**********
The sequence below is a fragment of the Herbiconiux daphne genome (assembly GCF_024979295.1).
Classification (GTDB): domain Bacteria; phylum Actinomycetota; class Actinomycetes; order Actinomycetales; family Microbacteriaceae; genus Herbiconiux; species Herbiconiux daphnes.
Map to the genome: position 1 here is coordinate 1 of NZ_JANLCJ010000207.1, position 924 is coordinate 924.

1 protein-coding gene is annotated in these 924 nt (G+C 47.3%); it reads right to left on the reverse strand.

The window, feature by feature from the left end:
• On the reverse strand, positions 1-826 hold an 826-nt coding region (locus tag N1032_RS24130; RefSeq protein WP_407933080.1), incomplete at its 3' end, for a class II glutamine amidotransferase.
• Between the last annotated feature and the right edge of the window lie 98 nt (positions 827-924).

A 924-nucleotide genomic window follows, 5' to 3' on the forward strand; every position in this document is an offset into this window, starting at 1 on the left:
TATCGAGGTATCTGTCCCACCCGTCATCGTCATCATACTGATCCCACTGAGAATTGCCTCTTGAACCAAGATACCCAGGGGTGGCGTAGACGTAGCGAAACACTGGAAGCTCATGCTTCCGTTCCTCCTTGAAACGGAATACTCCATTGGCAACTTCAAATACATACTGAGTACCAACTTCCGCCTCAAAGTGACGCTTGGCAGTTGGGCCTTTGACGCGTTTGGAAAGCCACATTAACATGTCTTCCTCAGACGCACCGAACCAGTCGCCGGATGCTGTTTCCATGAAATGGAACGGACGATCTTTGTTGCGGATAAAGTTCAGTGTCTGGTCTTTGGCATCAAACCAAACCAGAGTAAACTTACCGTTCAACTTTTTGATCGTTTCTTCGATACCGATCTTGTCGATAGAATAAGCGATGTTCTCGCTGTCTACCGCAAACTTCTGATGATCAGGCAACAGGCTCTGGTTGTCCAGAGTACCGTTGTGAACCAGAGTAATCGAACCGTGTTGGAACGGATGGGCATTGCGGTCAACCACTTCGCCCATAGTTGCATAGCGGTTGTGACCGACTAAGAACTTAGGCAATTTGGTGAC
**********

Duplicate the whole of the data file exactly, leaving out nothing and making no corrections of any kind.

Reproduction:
The sequence below is a fragment of the Herbiconiux daphne genome (assembly GCF_024979295.1).
Classification (GTDB): domain Bacteria; phylum Actinomycetota; class Actinomycetes; order Actinomycetales; family Microbacteriaceae; genus Herbiconiux; species Herbiconiux daphnes.
Map to the genome: position 1 here is coordinate 1 of NZ_JANLCJ010000207.1, position 924 is coordinate 924.

1 protein-coding gene is annotated in these 924 nt (G+C 47.3%); it reads right to left on the reverse strand.

The window, feature by feature from the left end:
• On the reverse strand, positions 1-826 hold an 826-nt coding region (locus tag N1032_RS24130; RefSeq protein WP_407933080.1), incomplete at its 3' end, for a class II glutamine amidotransferase.
• Between the last annotated feature and the right edge of the window lie 98 nt (positions 827-924).

A 924-nucleotide genomic window follows, 5' to 3' on the forward strand; every position in this document is an offset into this window, starting at 1 on the left:
TATCGAGGTATCTGTCCCACCCGTCATCGTCATCATACTGATCCCACTGAGAATTGCCTCTTGAACCAAGATACCCAGGGGTGGCGTAGACGTAGCGAAACACTGGAAGCTCATGCTTCCGTTCCTCCTTGAAACGGAATACTCCATTGGCAACTTCAAATACATACTGAGTACCAACTTCCGCCTCAAAGTGACGCTTGGCAGTTGGGCCTTTGACGCGTTTGGAAAGCCACATTAACATGTCTTCCTCAGACGCACCGAACCAGTCGCCGGATGCTGTTTCCATGAAATGGAACGGACGATCTTTGTTGCGGATAAAGTTCAGTGTCTGGTCTTTGGCATCAAACCAAACCAGAGTAAACTTACCGTTCAACTTTTTGATCGTTTCTTCGATACCGATCTTGTCGATAGAATAAGCGATGTTCTCGCTGTCTACCGCAAACTTCTGATGATCAGGCAACAGGCTCTGGTTGTCCAGAGTACCGTTGTGAACCAGAGTAATCGAACCGTGTTGGAACGGATGGGCATTGCGGTCAACCACTTCGCCCATAGTTGCATAGCGGTTGTGACCGACTAAGAACTTAGGCAATTTGGTGAC